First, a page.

First thing on the mornings Roy goes to daycare, I lay him out on the changing table to get him out of his PJs and into his clothes. We usually chat about the day’s plan or where Daddy is (sleepin’? work? hammer?), but the other morning, Roy began enthusiastically droppin’ knowledge.
Roy: A, B, C!
Me: Wow, that’s great, hon! You know the first three letters of the alphabet! A, B and C. Good job! Do you know numbers, too?
One of the many pieces of advice we received as new parents was: “Eat out when he’s new, while you still can.” We didn’t quite understand what this meant, but we enjoy eating out, so we obeyed. I’d slide Roy’s car seat into the booth before me, or prop it up on a chair tableside, and he’d sleep, or stare at the ceiling fan overhead while soaking in the foreign ambiance. Once, we even snuck him out of his crib in the dark of night to accompany us for enchiladas and mariachi music on the patio of a Mexican restaurant. Our bellies full, we carefully slipped him back into his crib. He slept through the entire adventure.
I’m so incredibly glad we did this, because at around 7 months, this window of opportunity slammed shut. Suddenly, dining out with Roy meant going to a restaurant in order to take turns hastily shoving food in to our mouths and comforting, distracting, and, eventually, chasing Roy. It was the opposite of fun. Totally not an experience worth paying for, so we rarely did.
Last month, about a year after this restaurant-unfriendly phase began, we thought we’d give family dining another shot. We selected a casual, kid-tolerant restaurant, talked up the experience and brought plenty of props. It worked. Woo-hoo! The world of eating out, together, in a relatively leisurely fashion has opened once again! We’re so excited we’ve been making it a regular thing.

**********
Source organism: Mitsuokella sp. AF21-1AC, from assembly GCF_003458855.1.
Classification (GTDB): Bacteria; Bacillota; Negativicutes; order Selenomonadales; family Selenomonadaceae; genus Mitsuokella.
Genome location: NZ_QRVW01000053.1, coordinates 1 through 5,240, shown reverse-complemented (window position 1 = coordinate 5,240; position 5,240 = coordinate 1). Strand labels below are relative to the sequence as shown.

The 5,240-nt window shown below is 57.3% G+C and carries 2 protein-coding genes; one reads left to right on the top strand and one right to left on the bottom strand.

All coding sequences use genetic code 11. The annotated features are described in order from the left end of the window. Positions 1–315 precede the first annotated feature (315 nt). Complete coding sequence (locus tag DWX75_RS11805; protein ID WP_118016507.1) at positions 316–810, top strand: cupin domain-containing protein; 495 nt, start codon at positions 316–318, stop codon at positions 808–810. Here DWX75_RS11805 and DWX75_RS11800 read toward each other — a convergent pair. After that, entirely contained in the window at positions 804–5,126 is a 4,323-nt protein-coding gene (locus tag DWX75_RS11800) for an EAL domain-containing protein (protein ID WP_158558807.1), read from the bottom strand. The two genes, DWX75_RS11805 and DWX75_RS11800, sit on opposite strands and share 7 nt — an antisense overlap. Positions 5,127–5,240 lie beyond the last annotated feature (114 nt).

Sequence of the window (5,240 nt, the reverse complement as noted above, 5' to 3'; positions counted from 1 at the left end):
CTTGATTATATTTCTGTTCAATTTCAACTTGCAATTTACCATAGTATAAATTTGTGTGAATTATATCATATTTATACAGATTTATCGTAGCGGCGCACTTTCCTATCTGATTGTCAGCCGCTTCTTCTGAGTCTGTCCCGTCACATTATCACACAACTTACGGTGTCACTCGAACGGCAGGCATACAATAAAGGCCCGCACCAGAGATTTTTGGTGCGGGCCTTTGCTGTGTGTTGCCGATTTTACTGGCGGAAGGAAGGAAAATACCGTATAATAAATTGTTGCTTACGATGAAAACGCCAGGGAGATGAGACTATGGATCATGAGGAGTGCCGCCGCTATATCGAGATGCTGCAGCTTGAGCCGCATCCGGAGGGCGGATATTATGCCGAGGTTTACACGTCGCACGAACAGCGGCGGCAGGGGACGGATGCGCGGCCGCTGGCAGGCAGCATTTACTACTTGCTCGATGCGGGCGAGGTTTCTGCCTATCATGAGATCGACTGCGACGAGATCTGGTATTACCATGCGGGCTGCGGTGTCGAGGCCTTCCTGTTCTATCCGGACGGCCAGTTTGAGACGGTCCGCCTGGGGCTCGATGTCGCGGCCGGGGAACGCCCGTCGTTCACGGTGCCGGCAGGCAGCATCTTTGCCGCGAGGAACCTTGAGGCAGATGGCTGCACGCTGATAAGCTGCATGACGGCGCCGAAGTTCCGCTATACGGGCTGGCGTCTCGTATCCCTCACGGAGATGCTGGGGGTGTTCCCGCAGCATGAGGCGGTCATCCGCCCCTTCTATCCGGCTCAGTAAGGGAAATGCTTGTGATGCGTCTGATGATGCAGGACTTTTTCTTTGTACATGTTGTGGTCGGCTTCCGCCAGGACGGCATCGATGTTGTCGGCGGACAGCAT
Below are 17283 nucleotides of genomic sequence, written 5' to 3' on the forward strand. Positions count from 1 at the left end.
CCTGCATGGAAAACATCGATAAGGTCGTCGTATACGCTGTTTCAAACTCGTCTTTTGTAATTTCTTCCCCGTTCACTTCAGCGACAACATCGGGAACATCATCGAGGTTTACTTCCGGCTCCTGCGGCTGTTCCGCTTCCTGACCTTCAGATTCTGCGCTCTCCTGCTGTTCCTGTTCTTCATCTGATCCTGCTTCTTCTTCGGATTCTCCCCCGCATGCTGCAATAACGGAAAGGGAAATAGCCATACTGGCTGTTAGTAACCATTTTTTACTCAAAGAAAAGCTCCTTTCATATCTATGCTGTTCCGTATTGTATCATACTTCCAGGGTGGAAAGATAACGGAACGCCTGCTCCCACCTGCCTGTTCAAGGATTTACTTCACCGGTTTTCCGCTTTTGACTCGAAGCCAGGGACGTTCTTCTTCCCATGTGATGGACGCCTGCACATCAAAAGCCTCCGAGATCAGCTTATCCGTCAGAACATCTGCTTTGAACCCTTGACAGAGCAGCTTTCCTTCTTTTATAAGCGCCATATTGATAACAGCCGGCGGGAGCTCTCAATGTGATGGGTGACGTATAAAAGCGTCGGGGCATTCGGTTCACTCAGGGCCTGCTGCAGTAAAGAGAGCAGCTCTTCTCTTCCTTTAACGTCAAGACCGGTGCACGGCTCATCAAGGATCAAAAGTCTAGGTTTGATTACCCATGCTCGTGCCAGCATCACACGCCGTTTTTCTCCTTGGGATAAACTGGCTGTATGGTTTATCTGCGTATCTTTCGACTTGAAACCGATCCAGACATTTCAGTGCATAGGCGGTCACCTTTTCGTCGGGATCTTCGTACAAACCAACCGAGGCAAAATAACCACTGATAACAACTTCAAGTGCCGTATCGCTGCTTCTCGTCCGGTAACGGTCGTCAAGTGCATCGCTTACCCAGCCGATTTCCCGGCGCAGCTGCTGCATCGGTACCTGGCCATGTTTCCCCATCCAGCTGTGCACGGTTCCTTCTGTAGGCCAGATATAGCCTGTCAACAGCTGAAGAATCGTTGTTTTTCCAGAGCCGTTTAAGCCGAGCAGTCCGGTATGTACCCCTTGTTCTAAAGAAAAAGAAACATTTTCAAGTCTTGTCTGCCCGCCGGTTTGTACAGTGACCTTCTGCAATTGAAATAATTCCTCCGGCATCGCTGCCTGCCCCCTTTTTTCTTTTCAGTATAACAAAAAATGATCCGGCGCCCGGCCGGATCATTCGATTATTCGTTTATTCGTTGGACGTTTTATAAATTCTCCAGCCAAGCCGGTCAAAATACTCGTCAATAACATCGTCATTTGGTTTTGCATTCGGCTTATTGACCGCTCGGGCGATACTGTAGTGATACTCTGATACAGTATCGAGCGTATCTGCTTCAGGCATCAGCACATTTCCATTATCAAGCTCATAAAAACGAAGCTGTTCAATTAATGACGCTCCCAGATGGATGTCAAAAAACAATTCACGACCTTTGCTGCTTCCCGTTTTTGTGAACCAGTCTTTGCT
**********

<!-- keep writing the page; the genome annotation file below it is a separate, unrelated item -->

We consider it our responsibility to not intrude upon others’ dining experiences as well as to teach Roy how to be a good diner outer. A few things we’re doing to those compatible ends:
1) Instilling reverence for restaurant employees. If Roy starts to get screechy, or insists on getting out of his high chair, we tell him in a low, serious voice that that guy who keeps coming to our table? He does not like kids running around the restaurant at all. We need to be nice for him. And to tell him please and thank you. When he’s a little older, we’ll dig into tipping appropriately and not calling the server “sweetie.”
2) Bringing small, interactive toys. Not books that we have to read to him, or stuffed animals, which only function as good company. Toys that can be fiddled with. Crayons and small trucks with trailers big enough to haul a Cheerio or two are our big hits, as evidenced below at our awesome local Turkish restaurant.
3) Signifying eating time. When the food arrives, the toys go away and our portable plastic place mat takes their place. No Crayons in the mashed potatoes or trucks rolling through the baked beans. Same as home.
So those are a few things working for us, anyway. Feel free to add to the list.
We are a thrifty family. We clip coupons, buy in bulk, embrace hand-me-downs and shop at garage sales. It’s sport for me. My heart beats a little faster when I save double-digits at the grocery store or spot a mint-condition ’70s sweater in my size at the thrift store. It’s just my way.
Usually, we are good at knowing when to splurge. Local meat. Organic veggies. A really comfortable couch. The occasional bunch of fresh-cut flowers. Shoes. A person needs a decent pair of shoes. Or, in my case, a person needs many, many pairs of decent, adorable, cool and/or sexy shoes. (It’s a weakness.)